Three theorems regarding testing graph properties.

*(English)*Zbl 1048.68062Summary: Property testing is a relaxation of decision problems in which it is required to distinguish YES-instances (i.e., objects having a predetermined property) from instances that are far from any YES-instance. We presents three theorems regarding testing graph properties in the adjacency matrix representation. More specifically, these theorems relate to the project of characterizing graph properties according to the complexity of testing them (in the adjacency matrix representation). The first theorem is that there exist monotone graph properties in \(\mathcal{NP}\) for which testing is very hard (i.e., requires to examine a constant fraction of the entries in the matrix). The second theorem is that every graph property that can be tested making a number of queries that is independent of the size of the graph can be so tested by uniformly selecting a set of vertices and accepting iff the induced subgraph has some fixed graph property (which is not necessarily the same as the one being tested). The third theorem refers to the framework of graph partition problems, and is a characterization of the subclass of properties that can be tested using a one-sided error tester making a number of queries that is independent of the size of the graph.

##### MSC:

68R10 | Graph theory (including graph drawing) in computer science |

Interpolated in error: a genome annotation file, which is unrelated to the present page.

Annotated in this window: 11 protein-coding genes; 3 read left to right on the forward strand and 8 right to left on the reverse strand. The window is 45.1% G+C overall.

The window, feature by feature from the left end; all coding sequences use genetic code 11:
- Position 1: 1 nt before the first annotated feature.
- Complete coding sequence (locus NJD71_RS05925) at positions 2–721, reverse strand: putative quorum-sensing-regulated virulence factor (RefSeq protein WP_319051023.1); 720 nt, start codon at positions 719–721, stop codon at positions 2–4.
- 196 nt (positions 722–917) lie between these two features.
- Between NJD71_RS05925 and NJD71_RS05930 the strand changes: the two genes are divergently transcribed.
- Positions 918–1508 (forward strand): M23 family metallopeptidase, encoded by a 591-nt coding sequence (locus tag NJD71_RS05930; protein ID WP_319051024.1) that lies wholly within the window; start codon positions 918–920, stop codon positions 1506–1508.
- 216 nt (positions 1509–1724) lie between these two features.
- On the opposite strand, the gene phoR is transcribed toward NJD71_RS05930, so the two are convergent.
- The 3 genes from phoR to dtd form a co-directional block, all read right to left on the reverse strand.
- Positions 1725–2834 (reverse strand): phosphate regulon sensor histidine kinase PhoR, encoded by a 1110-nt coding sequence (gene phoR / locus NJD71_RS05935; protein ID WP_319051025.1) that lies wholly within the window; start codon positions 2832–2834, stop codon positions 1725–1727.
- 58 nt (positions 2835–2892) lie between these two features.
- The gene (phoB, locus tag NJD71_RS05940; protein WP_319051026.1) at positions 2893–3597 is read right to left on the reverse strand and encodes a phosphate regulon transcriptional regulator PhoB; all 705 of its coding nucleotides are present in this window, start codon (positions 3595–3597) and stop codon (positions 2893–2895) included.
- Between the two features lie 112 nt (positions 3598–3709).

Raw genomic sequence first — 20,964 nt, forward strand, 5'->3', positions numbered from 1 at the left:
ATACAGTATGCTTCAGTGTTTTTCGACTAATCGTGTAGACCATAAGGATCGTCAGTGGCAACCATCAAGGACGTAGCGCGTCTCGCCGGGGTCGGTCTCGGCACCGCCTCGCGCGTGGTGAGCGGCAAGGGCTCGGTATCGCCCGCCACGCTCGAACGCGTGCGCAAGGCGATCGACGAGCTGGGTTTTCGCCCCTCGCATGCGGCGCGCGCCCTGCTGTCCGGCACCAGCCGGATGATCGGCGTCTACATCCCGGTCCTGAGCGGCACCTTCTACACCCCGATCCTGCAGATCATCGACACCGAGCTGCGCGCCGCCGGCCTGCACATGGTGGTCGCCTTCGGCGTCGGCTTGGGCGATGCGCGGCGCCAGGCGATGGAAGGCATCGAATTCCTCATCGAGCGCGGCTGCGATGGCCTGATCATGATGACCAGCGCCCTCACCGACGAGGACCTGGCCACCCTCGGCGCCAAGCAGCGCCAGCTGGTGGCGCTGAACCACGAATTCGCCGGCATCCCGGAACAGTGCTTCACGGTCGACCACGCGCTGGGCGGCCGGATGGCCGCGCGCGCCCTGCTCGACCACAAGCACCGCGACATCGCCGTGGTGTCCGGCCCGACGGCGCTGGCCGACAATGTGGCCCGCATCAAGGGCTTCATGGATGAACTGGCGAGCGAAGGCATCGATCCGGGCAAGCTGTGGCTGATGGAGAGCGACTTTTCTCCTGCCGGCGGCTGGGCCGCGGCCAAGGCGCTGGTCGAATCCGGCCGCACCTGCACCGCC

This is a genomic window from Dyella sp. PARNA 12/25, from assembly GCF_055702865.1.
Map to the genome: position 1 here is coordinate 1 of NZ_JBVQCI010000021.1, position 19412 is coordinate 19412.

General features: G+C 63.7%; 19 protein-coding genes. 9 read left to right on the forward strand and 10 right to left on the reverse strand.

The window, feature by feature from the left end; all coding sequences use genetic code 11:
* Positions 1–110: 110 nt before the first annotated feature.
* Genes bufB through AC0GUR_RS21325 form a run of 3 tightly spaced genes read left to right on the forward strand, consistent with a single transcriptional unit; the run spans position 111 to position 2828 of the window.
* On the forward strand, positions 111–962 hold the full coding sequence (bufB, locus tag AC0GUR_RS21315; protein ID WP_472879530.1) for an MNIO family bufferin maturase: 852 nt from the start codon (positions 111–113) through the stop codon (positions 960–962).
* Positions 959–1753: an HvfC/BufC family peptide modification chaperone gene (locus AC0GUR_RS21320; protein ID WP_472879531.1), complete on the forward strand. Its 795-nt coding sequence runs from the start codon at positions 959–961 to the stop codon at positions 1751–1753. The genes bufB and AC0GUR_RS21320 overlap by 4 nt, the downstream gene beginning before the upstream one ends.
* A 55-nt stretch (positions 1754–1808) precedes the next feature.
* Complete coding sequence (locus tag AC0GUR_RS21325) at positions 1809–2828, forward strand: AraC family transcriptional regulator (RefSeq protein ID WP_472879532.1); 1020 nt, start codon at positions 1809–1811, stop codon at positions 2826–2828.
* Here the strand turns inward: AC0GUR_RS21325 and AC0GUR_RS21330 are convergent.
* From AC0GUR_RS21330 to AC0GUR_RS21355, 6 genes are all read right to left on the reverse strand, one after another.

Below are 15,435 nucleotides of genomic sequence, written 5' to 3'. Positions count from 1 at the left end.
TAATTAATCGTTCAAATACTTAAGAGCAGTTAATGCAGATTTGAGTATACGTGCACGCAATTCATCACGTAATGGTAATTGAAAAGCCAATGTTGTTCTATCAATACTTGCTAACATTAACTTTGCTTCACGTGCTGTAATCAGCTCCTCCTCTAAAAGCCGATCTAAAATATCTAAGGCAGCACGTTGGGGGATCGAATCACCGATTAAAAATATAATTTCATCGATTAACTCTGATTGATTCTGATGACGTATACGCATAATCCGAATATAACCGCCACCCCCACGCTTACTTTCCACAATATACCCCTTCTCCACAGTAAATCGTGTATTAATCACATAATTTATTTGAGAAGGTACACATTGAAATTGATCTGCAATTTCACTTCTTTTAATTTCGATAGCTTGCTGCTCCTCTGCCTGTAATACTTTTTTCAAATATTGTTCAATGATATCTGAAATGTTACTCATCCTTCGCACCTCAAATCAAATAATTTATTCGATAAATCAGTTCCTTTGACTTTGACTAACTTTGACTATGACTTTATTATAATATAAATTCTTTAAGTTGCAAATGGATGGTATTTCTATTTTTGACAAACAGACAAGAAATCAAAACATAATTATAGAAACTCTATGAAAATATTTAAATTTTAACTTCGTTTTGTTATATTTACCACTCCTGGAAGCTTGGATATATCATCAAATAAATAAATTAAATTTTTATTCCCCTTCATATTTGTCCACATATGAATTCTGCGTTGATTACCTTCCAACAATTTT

05C80 | Random graphs (graph-theoretic aspects) |

05C70 | Edge subsets with special properties (factorization, matching, partitioning, covering and packing, etc.) |

05C85 | Graph algorithms (graph-theoretic aspects) |

68Q25 | Analysis of algorithms and problem complexity |

68Q17 | Computational difficulty of problems (lower bounds, completeness, difficulty of approximation, etc.) |

68W20 | Randomized algorithms |

68W25 | Approximation algorithms |

PDF
BibTeX
XML
Cite

\textit{O. Goldreich} and \textit{L. Trevisan}, Random Struct. Algorithms 23, No. 1, 23--57 (2003; Zbl 1048.68062)

Full Text:
DOI

**OpenURL**

##### References:

[1] | On properties closed under taking induced subgraphs, private communication, 2001. |

[2] | Alon, Combinatorica 20 pp 451– (2000) |

[3] | Alon, J Random Struct Alg 3 pp 289– (1992) |

[4] | Alon, SIAM J Discrete Math 15 pp 211– (2002) |

[5] | and The probabilistic method, Wiley, New York, 1992. |

[6] | and Sampling algorithms: Lower bounds and applications, Proc 33rd STOC, Hersonissos, Greece, 2001, pp. 266-275. · Zbl 1323.68292 |

[7] | ?Combinatorial property testing?a survey,? Randomization methods in algorithm design (Eds., and ), DIMACS Series in Discrete Mathematics and Theoretical Computer Science, AMS, Providence, Vol. 43, 45-59. 1998. |

[8] | Goldreich, J ACM 45 pp 653– (1998) |

[9] | and Three theorems regarding testing graph properties, TR01-010, ECCC, 2001, available from http://www.eccc.uni-trier.de/eccc/. |

[10] | Naor, SIAM J Comput 22 pp 838– (1993) |

[11] | ?Property testing (a tutorial),? Handbook on Randomized Computing (Eds., and ), Vol. II, 597-649. Kluwer Academic, Dordrecht, 2001. |

[12] | Rubinfeld, SIAM J Comput 25 pp 252– (1996) |

This reference list is based on information provided by the publisher or from digital mathematics libraries. Its items are heuristically matched to zbMATH identifiers and may contain data conversion errors. It attempts to reflect the references listed in the original paper as accurately as possible without claiming the completeness or perfect precision of the matching.